8 Ways To Save Money In College

By Denver Regine Lark

Denver is a part of the TLC College Ambassador Program and attends North Carolina A&T University.

If you haven’t already learned anything in college yet, you’ve at least learned that you must now manage living on a tight budget. You have class, homework, internships, games, sports, meetings, and let’s not forget to mention hanging with friends or a relationship so you barely have time to sleep, let alone work a job. If you do have time for a job, you’re probably only making minimum wage working a limited number of hours a week. Also maybe your parents send you a few dollars every now and then, but now that you’re a young adult, maybe calling home every time you don’t want to eat at the café isn’t the most responsible idea. Look no further, here are a few unstoppable ways to save money in college.

1. Budget

You may hear this all the time when it comes to saving money, but it’s easier said than done. If you feel like you don’t have the willpower, there are tons of resources that will help you realistically manage your finances which make it easier to decide whether you can attend girl’s night out, or if it will be a “Netflix and chill” night. You can visualize create this budget plan on a spreadsheet by providing a simple breakdown of how much money you have, and how much you can afford to spend. Whether you have a lot or a little money, a budget is an indispensable tool to help manage and prioritize your expenses. It will help you quickly adjust to your new financial situation and it will aid you in identifying wasteful expenses. If done correctly, you will achieve your financial goal of having better money managing skills.

2. Live With A Roommate

When it comes to college and living off campus, the first thing you may want to do is live alone. However living alone means affording it on your own including rent and utilities. Students who live with more than one roommate off campus tend to pay less rent due to it being spilt more than one way.

3. Cook It Up

Your mom has probably been saying your entire life that not only is it healthier to cook your own food, but it is more affordable. Your taste buds may not like what your pockets can afford, or what you’re capable of cooking, but college is all about learning. Whether if it’s in the classroom or the kitchen, you’re away from home and must accept the changes. Preparing your meals at home will help you avoid the school cafeteria if the food isn’t that great.

4. Carpool

If you’re one of the lucky students that has their car on campus, you're probably quickly learning that there is just as many pros as there is cons. You already went through paying the ridiculously high cost of the parking pass and now you see there’s barely nowhere to park on campus. So, what’s the solution? Carpool. Just like spending, the wear and tear as well as the burden of gas for your car sneaks up on you. Are you all going to the same party? Or are you all from the same hometown and want to go home for the weekend? You can all split the driving and gas, and ride together. Don’t forget about the memories and laughs created along the way.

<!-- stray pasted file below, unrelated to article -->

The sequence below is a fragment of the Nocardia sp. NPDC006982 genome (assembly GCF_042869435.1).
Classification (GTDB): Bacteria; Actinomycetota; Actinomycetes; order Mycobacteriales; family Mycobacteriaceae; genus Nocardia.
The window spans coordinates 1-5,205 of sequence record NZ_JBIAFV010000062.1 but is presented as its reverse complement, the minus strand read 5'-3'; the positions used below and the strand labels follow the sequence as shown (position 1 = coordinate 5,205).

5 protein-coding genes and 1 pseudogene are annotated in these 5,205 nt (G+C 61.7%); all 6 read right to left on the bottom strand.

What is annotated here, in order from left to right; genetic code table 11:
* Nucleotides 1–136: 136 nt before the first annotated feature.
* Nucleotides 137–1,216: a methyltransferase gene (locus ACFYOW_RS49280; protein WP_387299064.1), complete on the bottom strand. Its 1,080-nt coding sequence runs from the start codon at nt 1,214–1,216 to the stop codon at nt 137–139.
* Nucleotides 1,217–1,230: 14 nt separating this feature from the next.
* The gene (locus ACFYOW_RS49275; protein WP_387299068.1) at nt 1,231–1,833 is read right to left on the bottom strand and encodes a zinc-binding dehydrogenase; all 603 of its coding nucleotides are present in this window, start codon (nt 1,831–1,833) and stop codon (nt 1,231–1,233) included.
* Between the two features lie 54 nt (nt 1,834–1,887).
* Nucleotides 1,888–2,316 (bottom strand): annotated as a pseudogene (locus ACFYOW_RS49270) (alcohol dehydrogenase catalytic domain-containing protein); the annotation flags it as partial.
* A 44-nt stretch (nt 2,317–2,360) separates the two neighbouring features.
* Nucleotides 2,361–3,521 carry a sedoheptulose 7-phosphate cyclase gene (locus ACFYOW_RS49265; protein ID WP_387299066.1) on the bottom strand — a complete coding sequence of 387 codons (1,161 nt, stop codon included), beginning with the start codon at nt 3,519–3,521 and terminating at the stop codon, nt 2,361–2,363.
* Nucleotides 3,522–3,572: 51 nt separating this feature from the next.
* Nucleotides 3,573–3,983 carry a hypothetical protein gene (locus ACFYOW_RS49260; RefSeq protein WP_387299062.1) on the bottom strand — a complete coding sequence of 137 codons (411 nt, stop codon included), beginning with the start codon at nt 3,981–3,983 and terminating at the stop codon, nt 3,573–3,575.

5. Take advantage of student discount

Just the flash of your student ID grants you with discounts on movie tickets, clothes, food, travel and more. Take advantage of that discount whenever possible. Some companies and stores offer point-based offers and coupons that allow you access to special sales as well by just offering your email address or phone number.

6. Rent your textbooks

The ability to rent textbooks may be one the best things invented since sliced bread. According to the College Board, costs for textbooks and related course materials cost about $1,200 a year. Although purchasing outpaces rentals, rentals are gaining more and popularity as the fantasy of renting books becomes increasingly a reality. Although renting costs less, you still must be aware that some books like workbooks are not rentable, and that you do not have the chance to recoup any of your money by reselling when you no longer need it. However, keep in mind that each year new versions of some books come out, rendering last year’s version much less valuable if not valuable at all.

7. Get involved on campus

If anyone understands the financial struggles of being in college, it’s the university. They understand most can’t afford overly priced movie tickets every Friday, or can’t afford to ear lavishly. That is why almost every university offers free or relatively inexpensive events for their students since student activity fees sponsor them. You’ll be saving money, having fun, and hopefully eating well. This is a great chance to meet others who are venturing through this college journey as well.

8. Avoid shopping

We live in a day-and-age where it seems like a necessity to keep up with the latest fashions, and if you don’t then you are considered an outcast, and may be teased for it. This forces student to spend absurd amounts on clothes, but are still hungry or have no gas in their cars. Their priorities are simply not together. The best way to avoid shopping is gaining willpower. How do you do that? Always remember that rainy days will come, and consider if you can’t buy it twice, can you afford it? Unsubscribe from sites that are your weaknesses, shop with a purpose, and don’t let discounts or sales get the best of you.

As an adult, it is essential to always keep in mind that unexpected expenses will occur, and it is always better to be safe than sorry.

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